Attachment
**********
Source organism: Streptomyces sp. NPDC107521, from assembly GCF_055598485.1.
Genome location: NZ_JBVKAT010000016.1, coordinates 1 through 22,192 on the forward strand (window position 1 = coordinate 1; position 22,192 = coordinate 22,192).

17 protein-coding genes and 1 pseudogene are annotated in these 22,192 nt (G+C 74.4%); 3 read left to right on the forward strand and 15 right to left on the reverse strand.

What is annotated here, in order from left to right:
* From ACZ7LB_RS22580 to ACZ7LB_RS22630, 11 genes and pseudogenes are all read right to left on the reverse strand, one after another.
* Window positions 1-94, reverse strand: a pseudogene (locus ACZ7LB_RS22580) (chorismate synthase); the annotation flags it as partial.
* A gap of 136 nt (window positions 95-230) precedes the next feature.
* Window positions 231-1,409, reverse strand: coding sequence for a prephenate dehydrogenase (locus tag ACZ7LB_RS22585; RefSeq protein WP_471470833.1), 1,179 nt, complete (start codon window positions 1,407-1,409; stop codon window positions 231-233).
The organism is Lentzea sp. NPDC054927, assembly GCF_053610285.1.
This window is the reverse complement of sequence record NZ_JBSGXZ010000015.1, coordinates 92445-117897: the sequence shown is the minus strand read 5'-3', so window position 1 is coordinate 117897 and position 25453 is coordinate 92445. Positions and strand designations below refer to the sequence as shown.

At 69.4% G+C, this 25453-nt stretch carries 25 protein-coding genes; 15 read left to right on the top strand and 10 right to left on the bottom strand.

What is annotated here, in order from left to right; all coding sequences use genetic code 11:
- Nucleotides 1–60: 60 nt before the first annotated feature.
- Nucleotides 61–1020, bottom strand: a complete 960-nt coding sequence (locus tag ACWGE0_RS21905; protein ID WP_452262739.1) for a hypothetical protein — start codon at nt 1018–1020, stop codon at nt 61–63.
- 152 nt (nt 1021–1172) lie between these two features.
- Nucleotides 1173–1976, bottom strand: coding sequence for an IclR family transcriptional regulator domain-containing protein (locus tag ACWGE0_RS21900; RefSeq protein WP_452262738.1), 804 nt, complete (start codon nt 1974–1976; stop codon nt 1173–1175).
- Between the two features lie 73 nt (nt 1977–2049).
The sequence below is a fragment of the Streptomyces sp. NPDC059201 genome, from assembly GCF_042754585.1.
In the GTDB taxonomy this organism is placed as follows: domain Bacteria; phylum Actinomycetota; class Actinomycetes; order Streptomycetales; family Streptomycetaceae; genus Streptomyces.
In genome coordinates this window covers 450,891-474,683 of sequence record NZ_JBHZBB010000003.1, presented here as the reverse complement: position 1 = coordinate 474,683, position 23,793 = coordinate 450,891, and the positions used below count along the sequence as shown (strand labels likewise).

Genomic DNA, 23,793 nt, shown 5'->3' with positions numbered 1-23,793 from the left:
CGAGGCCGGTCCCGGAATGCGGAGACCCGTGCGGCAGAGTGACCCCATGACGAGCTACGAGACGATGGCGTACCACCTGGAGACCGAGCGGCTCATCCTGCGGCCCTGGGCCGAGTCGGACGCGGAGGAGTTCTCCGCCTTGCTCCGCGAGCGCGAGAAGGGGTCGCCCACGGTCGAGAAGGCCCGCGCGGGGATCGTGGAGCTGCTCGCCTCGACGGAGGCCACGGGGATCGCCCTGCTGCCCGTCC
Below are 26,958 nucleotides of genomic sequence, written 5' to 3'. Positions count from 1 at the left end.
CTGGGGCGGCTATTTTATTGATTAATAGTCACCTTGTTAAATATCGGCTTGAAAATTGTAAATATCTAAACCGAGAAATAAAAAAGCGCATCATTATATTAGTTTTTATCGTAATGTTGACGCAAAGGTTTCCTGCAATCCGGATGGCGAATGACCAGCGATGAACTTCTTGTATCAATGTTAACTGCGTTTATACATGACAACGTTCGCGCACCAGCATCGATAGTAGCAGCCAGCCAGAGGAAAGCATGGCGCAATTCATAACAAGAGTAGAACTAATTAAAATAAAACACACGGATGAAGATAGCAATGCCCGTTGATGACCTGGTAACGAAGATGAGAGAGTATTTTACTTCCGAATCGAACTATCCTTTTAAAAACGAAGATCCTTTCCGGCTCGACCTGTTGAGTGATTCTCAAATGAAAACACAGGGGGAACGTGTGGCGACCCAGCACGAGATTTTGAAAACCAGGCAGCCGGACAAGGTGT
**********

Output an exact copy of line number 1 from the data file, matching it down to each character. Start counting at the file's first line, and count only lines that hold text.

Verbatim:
Source organism: Streptomyces sp. NPDC107521, from assembly GCF_055598485.1.